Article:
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Mid-South far behind in COVID-19 vaccinations for children

Published: Oct. 16, 2021 at 2:41 PM CDT
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MEMPHIS, Tenn. (WMC) - A new report shows the Mid-South lags far behind when it comes to COVID-19 vaccinations among children.

After analyzing data from the CDC, the American Academy of Pediatrics released a new report on vaccination trends among children.

Right now in the U.S., only children 12 to 17 years old are eligible to receive the COVID-19 vaccine.

Nationwide, 57 percent (13.4 million) of eligible children have received at least one dose and 47 percent (11.1 million) are fully vaccinated, according to the report.

But just like with adults, child vaccination rates vary greatly by region and state.

Massachusetts leads the nation in COVID-19 vaccinations among children.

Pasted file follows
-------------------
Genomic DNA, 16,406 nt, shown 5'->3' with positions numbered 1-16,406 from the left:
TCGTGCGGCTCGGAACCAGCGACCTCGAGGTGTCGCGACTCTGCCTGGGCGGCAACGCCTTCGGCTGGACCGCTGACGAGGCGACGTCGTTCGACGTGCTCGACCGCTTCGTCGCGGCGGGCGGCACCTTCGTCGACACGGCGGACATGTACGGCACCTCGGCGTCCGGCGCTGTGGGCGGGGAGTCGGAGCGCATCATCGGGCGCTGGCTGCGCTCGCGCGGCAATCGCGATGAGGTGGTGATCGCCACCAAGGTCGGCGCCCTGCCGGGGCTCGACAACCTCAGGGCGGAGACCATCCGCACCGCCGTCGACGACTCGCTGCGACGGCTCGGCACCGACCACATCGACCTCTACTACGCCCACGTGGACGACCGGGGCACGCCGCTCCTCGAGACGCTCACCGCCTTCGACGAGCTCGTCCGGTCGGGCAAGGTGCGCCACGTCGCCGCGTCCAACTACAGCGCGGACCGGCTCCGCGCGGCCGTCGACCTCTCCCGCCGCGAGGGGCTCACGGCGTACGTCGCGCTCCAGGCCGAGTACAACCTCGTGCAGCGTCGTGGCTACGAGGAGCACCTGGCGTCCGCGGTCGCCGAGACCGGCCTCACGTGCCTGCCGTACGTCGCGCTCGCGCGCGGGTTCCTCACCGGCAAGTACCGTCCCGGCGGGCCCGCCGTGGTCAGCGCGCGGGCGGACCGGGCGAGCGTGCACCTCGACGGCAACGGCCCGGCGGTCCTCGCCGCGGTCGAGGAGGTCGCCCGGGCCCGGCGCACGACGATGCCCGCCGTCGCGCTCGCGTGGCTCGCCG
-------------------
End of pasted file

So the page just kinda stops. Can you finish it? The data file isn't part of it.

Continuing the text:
The report found 80 percent of eligible children in Massachusetts have received at least one dose and 68 percent are fully vaccinated.

Similar numbers have been reported in Vermont, Connecticut and Rhode Island.

But in the Mid-South, vaccination rates among children are among the lowest in the nation.

Just 38 percent of eligible children in Tennessee and Mississippi have received at least one dose and 30 percent are fully vaccinated, according to the report.

Arkansas is doing a little better.

The report said 47 percent of eligible children in Arkansas have received at least one dose and 38 percent are fully vaccinated.

Shelby County Health Department Director Dr. Michelle Taylor says she remains concerned about vaccination rates among all age groups.

“The pediatric vaccination rate continues to lag. We are happy that the active cases are going down but we are continuing to encourage that population 12 to 17 to continue to get vaccinated,” said Taylor.

Taylor says the health department is also preparing for the possibility of vaccinations being approved for younger children.

An FDA advisory committee has scheduled a meeting to discuss that on October 26.

“We know that that’s going to help once that’s approved. That’s going to help drive up our vaccination rates,” said Taylor.

The final decision rests with the parents.

Taylor hopes they choose wisely.

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